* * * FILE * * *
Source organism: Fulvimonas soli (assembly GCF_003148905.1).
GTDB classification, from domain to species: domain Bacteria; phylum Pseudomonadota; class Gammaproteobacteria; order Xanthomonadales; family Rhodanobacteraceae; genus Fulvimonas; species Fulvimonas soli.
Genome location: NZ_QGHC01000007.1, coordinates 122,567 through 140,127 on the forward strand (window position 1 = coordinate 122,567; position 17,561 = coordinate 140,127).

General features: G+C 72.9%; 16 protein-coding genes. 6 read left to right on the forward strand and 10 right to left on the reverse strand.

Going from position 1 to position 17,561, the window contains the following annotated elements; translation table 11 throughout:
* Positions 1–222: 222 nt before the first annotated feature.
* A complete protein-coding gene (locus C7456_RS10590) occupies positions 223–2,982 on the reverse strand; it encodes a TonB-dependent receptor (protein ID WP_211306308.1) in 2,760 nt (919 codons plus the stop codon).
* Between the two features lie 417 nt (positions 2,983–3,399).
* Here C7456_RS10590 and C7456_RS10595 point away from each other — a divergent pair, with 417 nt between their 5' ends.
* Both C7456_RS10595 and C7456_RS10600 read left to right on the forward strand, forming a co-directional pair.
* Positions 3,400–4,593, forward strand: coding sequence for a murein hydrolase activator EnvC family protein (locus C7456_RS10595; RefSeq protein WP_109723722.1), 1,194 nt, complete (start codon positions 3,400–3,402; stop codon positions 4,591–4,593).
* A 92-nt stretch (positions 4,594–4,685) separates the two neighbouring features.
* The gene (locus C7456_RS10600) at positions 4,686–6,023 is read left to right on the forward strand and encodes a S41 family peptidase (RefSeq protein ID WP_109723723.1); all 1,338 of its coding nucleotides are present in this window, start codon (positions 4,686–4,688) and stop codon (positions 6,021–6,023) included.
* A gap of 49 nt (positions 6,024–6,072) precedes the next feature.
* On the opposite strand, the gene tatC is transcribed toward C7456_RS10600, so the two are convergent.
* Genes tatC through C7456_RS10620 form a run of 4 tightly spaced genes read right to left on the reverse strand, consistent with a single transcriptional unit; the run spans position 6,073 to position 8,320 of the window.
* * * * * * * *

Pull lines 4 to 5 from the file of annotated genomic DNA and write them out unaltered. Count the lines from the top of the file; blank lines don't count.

General features: G+C 72.9%; 16 protein-coding genes. 6 read left to right on the forward strand and 10 right to left on the reverse strand.

Going from position 1 to position 17,561, the window contains the following annotated elements; translation table 11 throughout: